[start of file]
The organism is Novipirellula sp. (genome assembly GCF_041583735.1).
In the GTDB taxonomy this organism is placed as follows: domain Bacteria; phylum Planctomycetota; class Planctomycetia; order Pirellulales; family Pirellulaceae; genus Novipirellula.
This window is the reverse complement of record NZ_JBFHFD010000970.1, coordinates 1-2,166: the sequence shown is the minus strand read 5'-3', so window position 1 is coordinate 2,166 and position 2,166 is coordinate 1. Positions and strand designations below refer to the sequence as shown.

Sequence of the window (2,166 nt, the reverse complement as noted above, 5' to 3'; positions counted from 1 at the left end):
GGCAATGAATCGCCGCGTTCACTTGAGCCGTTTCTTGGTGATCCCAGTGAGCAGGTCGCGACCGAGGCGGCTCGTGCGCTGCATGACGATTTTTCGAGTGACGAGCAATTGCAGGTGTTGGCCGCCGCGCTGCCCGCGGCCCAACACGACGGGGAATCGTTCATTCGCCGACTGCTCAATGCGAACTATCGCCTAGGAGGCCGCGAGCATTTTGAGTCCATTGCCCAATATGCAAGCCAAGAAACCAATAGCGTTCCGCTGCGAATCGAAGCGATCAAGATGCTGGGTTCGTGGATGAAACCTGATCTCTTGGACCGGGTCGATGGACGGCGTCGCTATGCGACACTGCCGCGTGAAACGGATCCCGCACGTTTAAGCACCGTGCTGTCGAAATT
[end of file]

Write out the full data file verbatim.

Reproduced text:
The organism is Novipirellula sp. (genome assembly GCF_041583735.1).
In the GTDB taxonomy this organism is placed as follows: domain Bacteria; phylum Planctomycetota; class Planctomycetia; order Pirellulales; family Pirellulaceae; genus Novipirellula.
This window is the reverse complement of record NZ_JBFHFD010000970.1, coordinates 1-2,166: the sequence shown is the minus strand read 5'-3', so window position 1 is coordinate 2,166 and position 2,166 is coordinate 1. Positions and strand designations below refer to the sequence as shown.

Sequence of the window (2,166 nt, the reverse complement as noted above, 5' to 3'; positions counted from 1 at the left end):
GGCAATGAATCGCCGCGTTCACTTGAGCCGTTTCTTGGTGATCCCAGTGAGCAGGTCGCGACCGAGGCGGCTCGTGCGCTGCATGACGATTTTTCGAGTGACGAGCAATTGCAGGTGTTGGCCGCCGCGCTGCCCGCGGCCCAACACGACGGGGAATCGTTCATTCGCCGACTGCTCAATGCGAACTATCGCCTAGGAGGCCGCGAGCATTTTGAGTCCATTGCCCAATATGCAAGCCAAGAAACCAATAGCGTTCCGCTGCGAATCGAAGCGATCAAGATGCTGGGTTCGTGGATGAAACCTGATCTCTTGGACCGGGTCGATGGACGGCGTCGCTATGCGACACTGCCGCGTGAAACGGATCCCGCACGTTTAAGCACCGTGCTGTCGAAATT